0

"Acceleration" means changing the velocity vector, so an object in a circular orbit is always "accelerating" (because the direction of the velocity changes), even if its speed is constant. – Peter Erwin


0

A black hole does not necessarily suck in everything around it. Something that is outside $r = 2GM/ c^2$ radial distance (Schwarzschild radius) from the black hole, behaves in a similar way as if the black hole were a normal gravitating object. Here is a Schwarzschild radius calculator online For a mass equal to that of the earth, the Schwarzschild radius is ...


2

I will try to generalize your question to 'why does any object not become a black hole?'. It is indeed true that the center of mass of an object pulls the mass around it, so why does it not collapse? We need to see, what force is balancing the force of gravity. If you press an object (let's say: Iron), as hard as you can, why does it not get destroyed ...


8

The gravitational force on a small mass on the outside of a planet is always the Newtonian $$F_{G}=-\frac{GM}{r^2},$$ so any planet, and particularly, any mass in the universe produces a gravitational field acting on everything else. So if, for example, the mass is $M=2\times 10^{27}\rm kg$ (i.e. one Jovian mass), then the gravity field outside the planet ...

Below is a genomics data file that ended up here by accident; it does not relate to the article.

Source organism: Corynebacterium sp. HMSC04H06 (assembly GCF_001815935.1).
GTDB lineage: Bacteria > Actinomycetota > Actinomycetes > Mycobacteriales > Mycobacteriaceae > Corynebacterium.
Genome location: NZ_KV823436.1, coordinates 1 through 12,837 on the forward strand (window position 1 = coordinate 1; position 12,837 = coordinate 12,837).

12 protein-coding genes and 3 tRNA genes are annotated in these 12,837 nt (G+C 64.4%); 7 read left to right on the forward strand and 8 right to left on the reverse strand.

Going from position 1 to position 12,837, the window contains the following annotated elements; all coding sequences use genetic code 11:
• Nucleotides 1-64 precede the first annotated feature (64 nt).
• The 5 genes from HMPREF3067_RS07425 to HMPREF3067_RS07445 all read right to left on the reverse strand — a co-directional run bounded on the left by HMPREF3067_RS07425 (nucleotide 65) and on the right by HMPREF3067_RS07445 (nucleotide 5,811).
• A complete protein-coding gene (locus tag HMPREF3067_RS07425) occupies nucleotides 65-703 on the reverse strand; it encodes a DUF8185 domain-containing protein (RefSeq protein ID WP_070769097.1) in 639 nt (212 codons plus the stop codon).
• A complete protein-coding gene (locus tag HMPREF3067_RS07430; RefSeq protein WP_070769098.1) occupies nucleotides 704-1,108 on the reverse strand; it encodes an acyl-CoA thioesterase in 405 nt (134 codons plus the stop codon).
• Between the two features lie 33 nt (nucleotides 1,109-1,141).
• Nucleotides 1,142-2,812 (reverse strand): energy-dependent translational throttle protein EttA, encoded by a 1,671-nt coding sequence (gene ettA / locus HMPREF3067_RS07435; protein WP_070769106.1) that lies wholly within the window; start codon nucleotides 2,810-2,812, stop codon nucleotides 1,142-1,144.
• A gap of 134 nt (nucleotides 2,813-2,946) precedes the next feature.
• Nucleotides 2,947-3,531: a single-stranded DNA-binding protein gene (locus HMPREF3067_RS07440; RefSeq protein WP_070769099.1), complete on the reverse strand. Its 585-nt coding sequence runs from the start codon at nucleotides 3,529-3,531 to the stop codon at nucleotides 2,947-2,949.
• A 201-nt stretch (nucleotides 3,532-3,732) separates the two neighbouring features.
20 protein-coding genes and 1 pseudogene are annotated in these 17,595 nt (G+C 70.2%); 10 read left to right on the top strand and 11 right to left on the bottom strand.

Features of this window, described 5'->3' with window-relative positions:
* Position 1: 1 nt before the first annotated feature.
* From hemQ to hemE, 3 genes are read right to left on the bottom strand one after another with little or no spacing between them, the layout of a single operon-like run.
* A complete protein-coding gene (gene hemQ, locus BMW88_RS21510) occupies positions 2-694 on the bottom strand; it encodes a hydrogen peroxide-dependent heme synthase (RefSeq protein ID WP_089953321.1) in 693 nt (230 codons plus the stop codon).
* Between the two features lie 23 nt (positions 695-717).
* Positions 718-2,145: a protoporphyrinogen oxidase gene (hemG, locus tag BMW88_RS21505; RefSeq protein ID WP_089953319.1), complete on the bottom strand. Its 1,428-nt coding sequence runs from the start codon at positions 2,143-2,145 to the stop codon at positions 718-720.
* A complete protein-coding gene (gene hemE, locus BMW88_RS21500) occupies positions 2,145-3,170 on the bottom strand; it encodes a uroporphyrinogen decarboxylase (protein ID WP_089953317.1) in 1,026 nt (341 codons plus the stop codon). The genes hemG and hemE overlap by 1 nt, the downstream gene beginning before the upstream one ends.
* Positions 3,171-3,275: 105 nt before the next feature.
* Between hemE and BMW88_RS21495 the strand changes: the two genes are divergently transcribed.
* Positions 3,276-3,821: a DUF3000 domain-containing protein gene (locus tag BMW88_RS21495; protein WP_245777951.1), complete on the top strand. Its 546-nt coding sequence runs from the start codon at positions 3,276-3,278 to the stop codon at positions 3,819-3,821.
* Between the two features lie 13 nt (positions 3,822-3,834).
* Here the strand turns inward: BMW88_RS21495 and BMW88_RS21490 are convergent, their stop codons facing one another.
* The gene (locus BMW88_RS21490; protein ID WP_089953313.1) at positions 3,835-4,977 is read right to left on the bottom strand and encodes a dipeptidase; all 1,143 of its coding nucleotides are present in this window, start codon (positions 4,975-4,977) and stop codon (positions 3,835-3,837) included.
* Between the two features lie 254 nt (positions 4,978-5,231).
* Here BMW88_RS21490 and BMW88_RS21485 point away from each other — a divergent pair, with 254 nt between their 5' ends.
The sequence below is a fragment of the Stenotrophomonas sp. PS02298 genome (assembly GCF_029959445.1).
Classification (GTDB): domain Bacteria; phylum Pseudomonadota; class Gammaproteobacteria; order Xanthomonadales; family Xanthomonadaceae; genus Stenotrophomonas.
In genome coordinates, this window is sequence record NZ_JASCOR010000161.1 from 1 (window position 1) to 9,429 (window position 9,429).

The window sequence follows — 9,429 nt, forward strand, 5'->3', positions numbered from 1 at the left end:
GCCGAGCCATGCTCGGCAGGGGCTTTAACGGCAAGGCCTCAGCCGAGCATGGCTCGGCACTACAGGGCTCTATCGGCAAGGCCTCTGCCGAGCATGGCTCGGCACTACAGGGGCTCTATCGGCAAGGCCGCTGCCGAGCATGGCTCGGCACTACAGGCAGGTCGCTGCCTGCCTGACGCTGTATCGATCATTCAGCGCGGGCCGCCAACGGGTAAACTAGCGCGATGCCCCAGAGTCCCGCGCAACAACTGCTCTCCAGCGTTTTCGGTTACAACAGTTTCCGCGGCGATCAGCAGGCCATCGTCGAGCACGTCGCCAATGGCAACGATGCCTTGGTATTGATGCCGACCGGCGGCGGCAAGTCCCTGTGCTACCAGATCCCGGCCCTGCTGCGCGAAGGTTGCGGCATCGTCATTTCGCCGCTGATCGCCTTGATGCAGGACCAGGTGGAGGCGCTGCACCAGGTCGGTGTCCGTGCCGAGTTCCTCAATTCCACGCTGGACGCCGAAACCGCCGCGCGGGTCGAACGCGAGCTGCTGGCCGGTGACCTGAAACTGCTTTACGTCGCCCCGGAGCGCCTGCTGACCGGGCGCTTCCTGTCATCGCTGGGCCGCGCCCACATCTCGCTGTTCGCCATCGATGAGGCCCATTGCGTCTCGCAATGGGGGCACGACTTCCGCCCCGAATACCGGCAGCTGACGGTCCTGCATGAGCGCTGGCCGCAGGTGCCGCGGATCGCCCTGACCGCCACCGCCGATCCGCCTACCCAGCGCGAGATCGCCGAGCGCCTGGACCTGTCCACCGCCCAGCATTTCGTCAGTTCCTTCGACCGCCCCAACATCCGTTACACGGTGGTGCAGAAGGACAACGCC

5

Anything with mass has gravity, so yes, such a planet would have gravity. However, gases tend to disperse in their surrounding environment, so you’d need a very massive gas cloud to collapse into such a planet for gases not to disperse. This raises the question of the pressure at the centre of this planet; it would be high enough to turn the gas at least ...


1

S62 is, according to Wikipedia, the so far closest detected star orbiting the supermassive black hole at the center of our galaxy, Sagittarius A*: At closest approach its velocity is about 0.10c (10% of the speed of light), so ~30km/s Arxiv paper: S62 on a 9.9 yr Orbit around SgrA*


-2

I think there was an ahem ACTUAL EXPERIMENT DONE ahem where two electrons were fired in the exact opposite direction and the negative charge changed to positive with same said change happening at the same time to the other electron. This experiment if valid and true would mean something is travelling faster than the speed of light.


1

The key word here is "eventually." The strength of the gravitation felt between two objects is inversely proportional to the square of the distance between the two bodies. As a result of this, raising an object from a nonzero distance from object A to an infinite distance from object A requires a finite amount of energy. In a Keplerian/Newtonian ...


0

For an atom of mass $m$ in the sun to be at a constant radius $R$, the centrifugal force due to any non-radial thermal velocity component $v$ must be equal to the gravitational force, i.e. $$m\frac{v^2}{R} = \frac{Gm}{R^2}\int_0^R \varrho(r) 4\pi r^2 dr$$ Assuming an isothermal gas ($v=const.$), this requires obviously a radial density distribution $$\varrho(...